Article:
The 23-year-old brothers pleaded guilty to false imprisonment and two counts of falsely reporting an emergency and were ordered to complete 160 hours of community service, serve one year of formal probation and pay an unspecified amount of restitution, according to the Orange County District Attorney’s Office.
Prosecutors opposed the court offer, which included a judge reducing the false imprisonment charge from a felony to a misdemeanor. The brothers also agreed to stay away from UC Irvine – where one of the pranks was carried out – and to “stop making videos that mimic criminal behavior,” according to the DA’s office.
Around 2:30 p.m. on Oct. 15, 2019 the brothers – dressed in black, wearing ski masks and carrying duffel bags full of cash – pretended like they had robbed a bank in Irvine while a videographer filmed them.
The brothers ordered an Uber, according to prosecutors, but the driver – who was not part of the prank – refused to drive them anywhere. A bystander who believed a bank robbery and attempted carjacking was taking place called 911.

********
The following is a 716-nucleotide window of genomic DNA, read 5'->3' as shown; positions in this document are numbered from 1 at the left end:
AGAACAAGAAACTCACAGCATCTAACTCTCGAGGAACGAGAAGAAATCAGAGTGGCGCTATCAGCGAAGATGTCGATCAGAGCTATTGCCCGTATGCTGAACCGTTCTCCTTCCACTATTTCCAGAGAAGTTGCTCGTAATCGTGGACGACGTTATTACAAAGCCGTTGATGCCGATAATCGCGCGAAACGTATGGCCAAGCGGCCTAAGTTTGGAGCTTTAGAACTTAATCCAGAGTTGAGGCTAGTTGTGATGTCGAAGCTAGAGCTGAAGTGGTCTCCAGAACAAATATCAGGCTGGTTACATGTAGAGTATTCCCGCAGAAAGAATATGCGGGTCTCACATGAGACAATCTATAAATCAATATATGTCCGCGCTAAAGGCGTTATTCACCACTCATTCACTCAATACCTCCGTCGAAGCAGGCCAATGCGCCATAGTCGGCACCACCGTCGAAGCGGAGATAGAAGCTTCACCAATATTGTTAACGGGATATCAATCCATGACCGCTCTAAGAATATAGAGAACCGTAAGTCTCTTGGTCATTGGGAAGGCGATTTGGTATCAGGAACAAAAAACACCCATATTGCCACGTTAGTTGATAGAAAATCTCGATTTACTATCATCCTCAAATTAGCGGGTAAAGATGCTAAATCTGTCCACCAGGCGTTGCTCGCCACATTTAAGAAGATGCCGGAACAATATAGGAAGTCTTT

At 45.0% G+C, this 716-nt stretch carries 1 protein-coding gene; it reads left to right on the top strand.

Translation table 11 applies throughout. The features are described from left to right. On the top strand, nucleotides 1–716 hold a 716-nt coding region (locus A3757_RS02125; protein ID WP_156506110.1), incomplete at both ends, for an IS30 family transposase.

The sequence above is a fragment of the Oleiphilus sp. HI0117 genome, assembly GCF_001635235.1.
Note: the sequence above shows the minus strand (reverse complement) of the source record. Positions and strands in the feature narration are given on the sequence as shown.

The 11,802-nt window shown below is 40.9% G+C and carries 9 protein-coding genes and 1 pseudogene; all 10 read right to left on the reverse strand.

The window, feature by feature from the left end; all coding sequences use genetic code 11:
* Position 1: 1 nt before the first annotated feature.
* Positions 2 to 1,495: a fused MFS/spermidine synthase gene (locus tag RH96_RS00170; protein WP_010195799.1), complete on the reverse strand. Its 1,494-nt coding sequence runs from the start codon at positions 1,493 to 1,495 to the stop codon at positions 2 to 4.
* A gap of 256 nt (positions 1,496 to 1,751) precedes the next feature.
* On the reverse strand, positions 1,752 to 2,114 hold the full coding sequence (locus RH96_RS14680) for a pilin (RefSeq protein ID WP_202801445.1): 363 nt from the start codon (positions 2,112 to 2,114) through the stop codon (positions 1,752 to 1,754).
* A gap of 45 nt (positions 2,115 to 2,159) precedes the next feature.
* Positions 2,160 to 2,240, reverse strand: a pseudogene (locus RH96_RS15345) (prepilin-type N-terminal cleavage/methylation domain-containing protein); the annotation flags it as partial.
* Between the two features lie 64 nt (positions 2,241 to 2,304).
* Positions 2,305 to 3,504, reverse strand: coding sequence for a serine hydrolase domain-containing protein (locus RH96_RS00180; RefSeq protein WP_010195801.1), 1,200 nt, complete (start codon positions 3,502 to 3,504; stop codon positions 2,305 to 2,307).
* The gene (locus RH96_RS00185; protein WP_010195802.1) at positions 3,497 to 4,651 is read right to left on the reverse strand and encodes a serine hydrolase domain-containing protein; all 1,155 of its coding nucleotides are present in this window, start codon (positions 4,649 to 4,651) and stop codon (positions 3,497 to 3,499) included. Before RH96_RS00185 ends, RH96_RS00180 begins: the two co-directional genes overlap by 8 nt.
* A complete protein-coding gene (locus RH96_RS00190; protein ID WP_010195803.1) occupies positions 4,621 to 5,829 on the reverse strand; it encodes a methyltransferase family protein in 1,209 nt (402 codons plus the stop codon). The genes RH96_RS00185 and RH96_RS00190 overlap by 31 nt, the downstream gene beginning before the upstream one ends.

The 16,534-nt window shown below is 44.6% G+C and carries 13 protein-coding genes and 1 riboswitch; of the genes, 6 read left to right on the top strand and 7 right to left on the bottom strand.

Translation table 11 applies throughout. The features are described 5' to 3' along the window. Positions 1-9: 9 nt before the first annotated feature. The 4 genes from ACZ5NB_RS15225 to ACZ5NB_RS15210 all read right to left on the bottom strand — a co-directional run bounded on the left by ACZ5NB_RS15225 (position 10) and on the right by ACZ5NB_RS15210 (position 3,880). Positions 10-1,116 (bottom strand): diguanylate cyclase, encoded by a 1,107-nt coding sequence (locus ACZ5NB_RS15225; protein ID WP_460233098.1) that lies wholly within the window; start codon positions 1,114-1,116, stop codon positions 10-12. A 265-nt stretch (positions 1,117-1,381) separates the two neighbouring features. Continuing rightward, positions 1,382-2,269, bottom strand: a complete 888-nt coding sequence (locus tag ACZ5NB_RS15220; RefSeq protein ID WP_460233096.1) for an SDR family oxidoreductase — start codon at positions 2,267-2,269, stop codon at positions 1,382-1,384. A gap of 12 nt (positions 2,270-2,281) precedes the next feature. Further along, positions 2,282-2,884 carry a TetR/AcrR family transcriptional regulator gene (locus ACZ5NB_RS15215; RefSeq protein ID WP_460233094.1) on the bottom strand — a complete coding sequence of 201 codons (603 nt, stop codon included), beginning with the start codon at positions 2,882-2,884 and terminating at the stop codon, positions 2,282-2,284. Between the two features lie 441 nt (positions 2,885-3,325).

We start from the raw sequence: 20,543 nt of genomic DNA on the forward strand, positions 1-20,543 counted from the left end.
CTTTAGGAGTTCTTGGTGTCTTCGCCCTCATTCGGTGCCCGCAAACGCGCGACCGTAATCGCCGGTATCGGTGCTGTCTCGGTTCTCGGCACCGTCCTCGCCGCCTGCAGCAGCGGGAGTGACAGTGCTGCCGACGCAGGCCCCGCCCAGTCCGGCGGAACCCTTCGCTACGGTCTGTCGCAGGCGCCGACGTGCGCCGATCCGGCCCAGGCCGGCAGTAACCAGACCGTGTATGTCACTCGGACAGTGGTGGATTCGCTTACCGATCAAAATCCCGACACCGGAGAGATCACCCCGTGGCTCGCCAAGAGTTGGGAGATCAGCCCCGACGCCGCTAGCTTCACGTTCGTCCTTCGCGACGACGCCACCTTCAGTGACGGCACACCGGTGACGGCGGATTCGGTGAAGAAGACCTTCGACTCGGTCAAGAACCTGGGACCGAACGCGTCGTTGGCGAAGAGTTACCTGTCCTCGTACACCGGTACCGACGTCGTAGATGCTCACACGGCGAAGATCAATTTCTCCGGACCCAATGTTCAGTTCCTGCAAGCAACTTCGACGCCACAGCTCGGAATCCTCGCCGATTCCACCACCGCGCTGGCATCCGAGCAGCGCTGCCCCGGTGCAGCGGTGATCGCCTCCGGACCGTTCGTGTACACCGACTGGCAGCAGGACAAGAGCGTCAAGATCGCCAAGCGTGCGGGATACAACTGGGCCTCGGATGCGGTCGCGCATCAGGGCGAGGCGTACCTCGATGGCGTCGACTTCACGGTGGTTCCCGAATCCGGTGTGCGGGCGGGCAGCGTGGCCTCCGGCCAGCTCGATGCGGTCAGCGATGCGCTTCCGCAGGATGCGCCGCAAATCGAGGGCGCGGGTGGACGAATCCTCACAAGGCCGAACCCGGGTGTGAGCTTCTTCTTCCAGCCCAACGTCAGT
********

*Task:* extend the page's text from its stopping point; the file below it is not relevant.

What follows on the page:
Officers ordered the Uber driver out of his vehicle at gunpoint, letting him go after determining he hadn’t committed a crime. The officers let the Stokes brothers go with a warning.
Four hours later, the brothers carried out a similar prank on the UC Irvine campus, leaving before officers responding to another report of a bank robbery arrived.
A video, once posted but since removed from the Stokes brothers YouTube page entitled “Bank Robbery Prank! (goes wrong),” showed the brothers apparently running around the college campus, asking bystanders for help finding or robbing a bank. It also depicted the Uber driver kicking them out of his car and an officer telling one of the twins “You’ve got to be smarter, you know better.”
An attorney representing the brothers previously contended that no crime had occurred, and said the public nature of the allegations had complicated the brothers’ ability to make a living. The “StokesTwins” YouTube page has more than 6 million subscribers, while their TikTok account has nearly 30 million followers.
“These crimes could have easily resulted in someone being seriously hurt or killed,” Orange County District Attorney Todd Spitzer said in a written statement. “An active bank robbery is not a casual police response and these police officers were literally risking their lives to help people they believed were in danger…
“It is irresponsible and reckless that these two individuals cared more about increasing their number of followers on the internet than the safety of those police officers or the safety of the innocent Uber driver who was ordered out of his car at gunpoint,” Spitzer added.
Had the brothers been convicted of the initial criminal charges, they would have faced up to five years in jail.